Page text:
Protesters swamp Hong Kong streets

Hong Kong protests

Thousands of protesters take to the streets chanting slogans against new Hong Kong Chief Executive Leung Chun-ying in Hong Kong. Source: AFP

Leung Chun-ying

Hong Kong's Chief Executive-elect Leung Chun-ying, right, and his wife Regina. Source: AP

HONG Kong's biggest protest for nearly a decade has packed the former British colony's streets in a defiant reception for its new leader and a show of popular anger after 15 years of Chinese rule.

The rally came after Leung Chun-ying, a millionaire property consultant seen as close to China's communist authorities, was sworn in as chief executive in front of Chinese President Hu Jintao - who had his speech interrupted on Sunday.

Hu's visit and Leung's inauguration have become focal points for growing discontent towards Beijing, which has surged to a new post-handover high amid soaring housing costs, limited democracy and perceived meddling by China.

"Hong Kong has become much worse off," Eric Lai of the Civil Human Rights Front told the marchers. "Our rights are under serious threat."

Organisers put the crowd at 400,000, their largest claimed turnout for eight years.

Hong Kong protests

A poster with a picture of Hong Kong chief executive Leung Chun-ying reading "Guard the values of Hong Kong, tell Hong Kong people to say no to communist authority" is burnt by protesters. Source: AFP

In sweltering heat the last of the marchers reached their destination almost six hours after the first set out, and along the way they blocked streets far across the city, stranding buses and trams as they surrounded them.

Hong Kong does not yet choose its leader by universal suffrage, and Leung was elected as chief executive in March by a committee stacked with pro-Beijing business elites.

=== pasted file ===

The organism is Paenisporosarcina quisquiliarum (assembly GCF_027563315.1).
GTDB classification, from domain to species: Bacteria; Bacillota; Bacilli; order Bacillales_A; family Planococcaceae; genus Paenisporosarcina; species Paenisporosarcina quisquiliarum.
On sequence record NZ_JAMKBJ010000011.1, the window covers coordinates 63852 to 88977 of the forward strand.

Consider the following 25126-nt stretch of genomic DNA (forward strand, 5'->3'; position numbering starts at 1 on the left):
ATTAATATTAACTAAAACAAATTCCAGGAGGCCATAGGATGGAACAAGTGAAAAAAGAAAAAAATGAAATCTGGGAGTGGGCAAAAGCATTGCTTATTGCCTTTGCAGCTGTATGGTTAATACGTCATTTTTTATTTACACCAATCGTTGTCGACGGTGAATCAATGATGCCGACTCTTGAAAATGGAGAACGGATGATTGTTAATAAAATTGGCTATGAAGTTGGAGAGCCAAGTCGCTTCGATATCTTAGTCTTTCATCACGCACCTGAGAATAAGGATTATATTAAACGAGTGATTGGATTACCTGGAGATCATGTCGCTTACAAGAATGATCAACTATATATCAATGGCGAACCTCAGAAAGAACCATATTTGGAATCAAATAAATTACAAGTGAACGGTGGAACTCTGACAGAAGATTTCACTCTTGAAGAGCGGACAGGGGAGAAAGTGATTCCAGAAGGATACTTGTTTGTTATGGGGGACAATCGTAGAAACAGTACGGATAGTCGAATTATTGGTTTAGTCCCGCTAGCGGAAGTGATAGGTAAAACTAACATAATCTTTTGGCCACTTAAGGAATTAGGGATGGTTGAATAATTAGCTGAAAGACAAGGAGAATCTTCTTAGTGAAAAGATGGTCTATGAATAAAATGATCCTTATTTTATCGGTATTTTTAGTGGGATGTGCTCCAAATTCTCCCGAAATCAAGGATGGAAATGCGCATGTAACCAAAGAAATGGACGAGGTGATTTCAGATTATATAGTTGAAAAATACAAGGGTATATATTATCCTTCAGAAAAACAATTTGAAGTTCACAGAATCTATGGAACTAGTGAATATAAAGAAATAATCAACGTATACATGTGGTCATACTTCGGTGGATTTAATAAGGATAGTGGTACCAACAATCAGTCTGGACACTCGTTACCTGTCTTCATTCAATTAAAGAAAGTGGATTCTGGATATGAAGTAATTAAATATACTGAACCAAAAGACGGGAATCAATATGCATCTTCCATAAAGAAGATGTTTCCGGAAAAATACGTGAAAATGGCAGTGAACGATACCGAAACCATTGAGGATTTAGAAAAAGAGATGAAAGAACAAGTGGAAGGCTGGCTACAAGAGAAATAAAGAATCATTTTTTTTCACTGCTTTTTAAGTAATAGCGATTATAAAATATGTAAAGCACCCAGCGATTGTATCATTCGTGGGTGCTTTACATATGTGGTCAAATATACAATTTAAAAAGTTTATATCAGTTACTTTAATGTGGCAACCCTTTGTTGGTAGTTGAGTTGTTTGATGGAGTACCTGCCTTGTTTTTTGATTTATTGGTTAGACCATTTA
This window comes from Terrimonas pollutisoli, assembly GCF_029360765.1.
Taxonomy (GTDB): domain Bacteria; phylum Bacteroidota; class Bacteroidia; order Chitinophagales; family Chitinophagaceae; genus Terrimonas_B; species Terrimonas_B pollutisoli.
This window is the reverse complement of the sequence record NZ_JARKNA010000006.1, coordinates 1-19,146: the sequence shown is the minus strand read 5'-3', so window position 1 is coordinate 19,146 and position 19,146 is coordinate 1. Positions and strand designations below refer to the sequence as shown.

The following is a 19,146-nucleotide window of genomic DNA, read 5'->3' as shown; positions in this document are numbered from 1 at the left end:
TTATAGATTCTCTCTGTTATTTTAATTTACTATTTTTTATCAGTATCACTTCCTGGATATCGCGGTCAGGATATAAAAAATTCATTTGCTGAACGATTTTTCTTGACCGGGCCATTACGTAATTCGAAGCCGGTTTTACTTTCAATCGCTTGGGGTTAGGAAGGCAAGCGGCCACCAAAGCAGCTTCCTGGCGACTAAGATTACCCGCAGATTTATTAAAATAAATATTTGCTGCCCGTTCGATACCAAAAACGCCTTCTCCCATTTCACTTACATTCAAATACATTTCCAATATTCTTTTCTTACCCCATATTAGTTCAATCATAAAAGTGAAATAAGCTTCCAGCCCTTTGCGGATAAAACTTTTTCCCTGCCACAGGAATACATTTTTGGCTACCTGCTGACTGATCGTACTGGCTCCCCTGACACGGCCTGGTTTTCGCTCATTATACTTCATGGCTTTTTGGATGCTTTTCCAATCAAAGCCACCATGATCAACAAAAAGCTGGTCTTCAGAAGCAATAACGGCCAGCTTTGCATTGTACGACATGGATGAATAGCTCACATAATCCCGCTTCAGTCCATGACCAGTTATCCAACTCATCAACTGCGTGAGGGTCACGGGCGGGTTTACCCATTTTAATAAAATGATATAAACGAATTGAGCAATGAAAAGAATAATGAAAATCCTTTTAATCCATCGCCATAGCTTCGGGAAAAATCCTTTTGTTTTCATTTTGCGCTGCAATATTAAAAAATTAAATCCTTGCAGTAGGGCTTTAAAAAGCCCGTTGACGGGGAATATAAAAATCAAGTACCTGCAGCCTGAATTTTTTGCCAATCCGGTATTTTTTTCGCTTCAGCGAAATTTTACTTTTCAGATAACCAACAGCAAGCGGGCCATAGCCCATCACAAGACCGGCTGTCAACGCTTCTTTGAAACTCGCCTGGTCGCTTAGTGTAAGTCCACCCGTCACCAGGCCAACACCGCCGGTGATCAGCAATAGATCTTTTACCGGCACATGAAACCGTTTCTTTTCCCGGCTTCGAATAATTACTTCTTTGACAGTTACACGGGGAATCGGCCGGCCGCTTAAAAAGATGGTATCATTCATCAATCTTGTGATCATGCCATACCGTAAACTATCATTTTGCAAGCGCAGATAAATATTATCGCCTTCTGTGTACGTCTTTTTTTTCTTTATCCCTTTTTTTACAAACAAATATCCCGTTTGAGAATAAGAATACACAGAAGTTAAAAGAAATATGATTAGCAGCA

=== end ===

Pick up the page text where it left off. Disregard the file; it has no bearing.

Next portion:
A spokesman for the Hong Kong government said it "fully respected" freedom of expression and the right to "take part in processions", and would listen to the demonstrators' views "in a humble manner".

Earlier, as President Hu began his speech to around 2300 guests at Leung's inauguration, a protester inside the harbour-front venue repeatedly shouted "End one-party rule".

Hong Kong protests

A protester hits a cut-out picture of wolf which represents new Hong Kong Chief Executive Leung Chun-ying during a pro-democracy protest march in Hong Kong. Source: AFP

The man also referred to the Tiananmen Square protests of 1989 in Beijing, and was rapidly bundled away by security personnel, while the audience drowned him out with extended applause for Hu.

Beijing's support for "one country, two systems" and the right of Hong Kongers to rule the territory was "unwavering", said Hu.

"We will follow the Basic Law ... to continue to advance democratic development in Hong Kong," said the president, who will step down as part of a once-in-a-decade leadership transition in Beijing starting later this year.

Late on Sunday some 300 protesters held a demonstration outside the Beijing representative office in Hong Kong, burning copies of the city's mini-constitution before dispersing around midnight.


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